Courage comes coupled with kindness. Part of being an IB student was also discovering compassion. It is the only known antidote to the negativity that plagues our planet. So long as we’re rediscovering it and sharing its gift with those we come into contact with, we’re building a more caring and conscious world. We remember being told, “Everything is not about you. There are those fighting their own battles with different problems you may not have considered. Leave people better than you found them. Return nature a gift every now and then for all the gifts it has given you.” If you can’t empathize with people or the planet, you could trust an IB education would teach you just how.
We don’t ride on fear, even when we’re walking through fires or criss-crossing unfamiliar terrain. Fears exist. When you’re exploring new ideas, roles, strategies, ways of being, possibilities, it takes an independence of spirit to find the courage that makes you carry on, despite it. And yet, it’s not enough to be brave. You would have to show some forethought. And then, have enough in your head and heart to articulate and defend your beliefs.
“The IB raised us to be activists, to step up at every chance to do what’s right and take responsibility.”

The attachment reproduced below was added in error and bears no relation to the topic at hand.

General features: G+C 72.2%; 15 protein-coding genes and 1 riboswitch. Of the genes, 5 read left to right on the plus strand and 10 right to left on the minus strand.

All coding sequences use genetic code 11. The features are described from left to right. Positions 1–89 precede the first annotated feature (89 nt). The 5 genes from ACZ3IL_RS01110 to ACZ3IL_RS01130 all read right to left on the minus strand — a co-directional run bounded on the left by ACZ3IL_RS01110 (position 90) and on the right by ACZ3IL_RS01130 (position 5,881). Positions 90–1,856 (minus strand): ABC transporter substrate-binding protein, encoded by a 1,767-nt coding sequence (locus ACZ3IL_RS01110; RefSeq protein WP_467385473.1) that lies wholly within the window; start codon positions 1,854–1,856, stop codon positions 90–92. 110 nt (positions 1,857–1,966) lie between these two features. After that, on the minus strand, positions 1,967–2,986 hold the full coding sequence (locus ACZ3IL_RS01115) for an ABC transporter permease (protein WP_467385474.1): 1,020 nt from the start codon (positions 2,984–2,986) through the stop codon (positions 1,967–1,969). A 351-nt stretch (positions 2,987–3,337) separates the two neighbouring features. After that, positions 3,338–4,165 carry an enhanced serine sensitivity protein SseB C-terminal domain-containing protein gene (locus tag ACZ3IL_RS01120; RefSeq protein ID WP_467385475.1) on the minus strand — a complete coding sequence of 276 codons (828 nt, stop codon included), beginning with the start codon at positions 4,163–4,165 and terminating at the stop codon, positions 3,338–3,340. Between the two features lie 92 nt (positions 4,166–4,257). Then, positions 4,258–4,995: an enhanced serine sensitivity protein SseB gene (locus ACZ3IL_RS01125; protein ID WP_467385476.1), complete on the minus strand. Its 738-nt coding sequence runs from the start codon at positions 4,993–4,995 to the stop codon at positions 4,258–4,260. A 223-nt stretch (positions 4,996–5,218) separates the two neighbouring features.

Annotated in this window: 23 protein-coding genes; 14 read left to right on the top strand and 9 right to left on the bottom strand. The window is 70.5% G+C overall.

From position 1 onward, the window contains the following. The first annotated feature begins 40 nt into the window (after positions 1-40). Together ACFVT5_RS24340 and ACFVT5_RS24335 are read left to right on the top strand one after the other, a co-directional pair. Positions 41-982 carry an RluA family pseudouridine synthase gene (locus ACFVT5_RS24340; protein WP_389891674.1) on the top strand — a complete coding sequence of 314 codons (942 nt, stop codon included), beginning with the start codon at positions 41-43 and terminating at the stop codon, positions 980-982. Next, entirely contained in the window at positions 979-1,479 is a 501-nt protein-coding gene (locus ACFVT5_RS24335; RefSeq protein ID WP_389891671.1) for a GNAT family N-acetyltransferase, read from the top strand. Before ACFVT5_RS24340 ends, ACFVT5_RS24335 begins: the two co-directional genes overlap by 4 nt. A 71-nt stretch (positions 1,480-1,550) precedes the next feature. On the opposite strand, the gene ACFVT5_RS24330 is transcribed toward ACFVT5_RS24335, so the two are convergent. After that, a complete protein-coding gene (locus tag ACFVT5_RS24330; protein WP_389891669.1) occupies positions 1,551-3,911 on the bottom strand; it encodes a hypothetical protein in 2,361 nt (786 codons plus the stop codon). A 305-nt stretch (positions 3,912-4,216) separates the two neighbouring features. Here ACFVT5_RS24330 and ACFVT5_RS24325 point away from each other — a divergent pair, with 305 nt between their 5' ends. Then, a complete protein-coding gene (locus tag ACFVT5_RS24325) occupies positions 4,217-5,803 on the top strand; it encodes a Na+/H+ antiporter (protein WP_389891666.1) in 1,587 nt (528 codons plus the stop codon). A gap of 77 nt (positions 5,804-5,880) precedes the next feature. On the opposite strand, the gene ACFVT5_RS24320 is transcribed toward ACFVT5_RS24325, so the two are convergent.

The ability to communicate, confidently and creatively, comes from a sound base of knowledge. It’s easy to talk about it, when you know about it. It’s more strongly emphasized when you share that information and understanding in more than one language. For ideas that have local and global appeal, being able to express them in more than one language, makes the world a smaller place. We can only thrive in our world by building connections. Those connections won’t come by, unless we try to come closer. When we had worked on our strengths individually, the IB expected us to collaborate with others and play like a team. All that knowledge meant nothing unless it was shared for our collective good in a common tongue that was considerate.
Perhaps what’s more important than all that knowledge or all intelligence, is a curiosity. Our education made us develop inquiring minds that never stopped questioning. If you don’t ask, how will you know? Curiosity is the love of learning and we’ll have it, for as long as we live!
At the end of the day, at the crux of it all, is balance. It is not necessarily a word that energizes. Nevertheless, for all the extremities life takes us into, if every now and then we can find a way back to equilibrium, we’ve done ourselves a world of good.
Energies must be restored to be constantly expanded―physically, emotionally, spiritually, intellectually―the IB even taught us when to pause. And then, go again!
Diploma Programme (DP) graduate Mythili Zatakia is a professional dancer and entrepreneur—founder of the SHOUT Network, an independent network for creatives and writers. Mythili received her IB diploma while pursuing her love of sports and the arts at the B.D. Somani International School, India. Give Mythili a SHOUT! by following her on Facebook, Instagram and Twitter.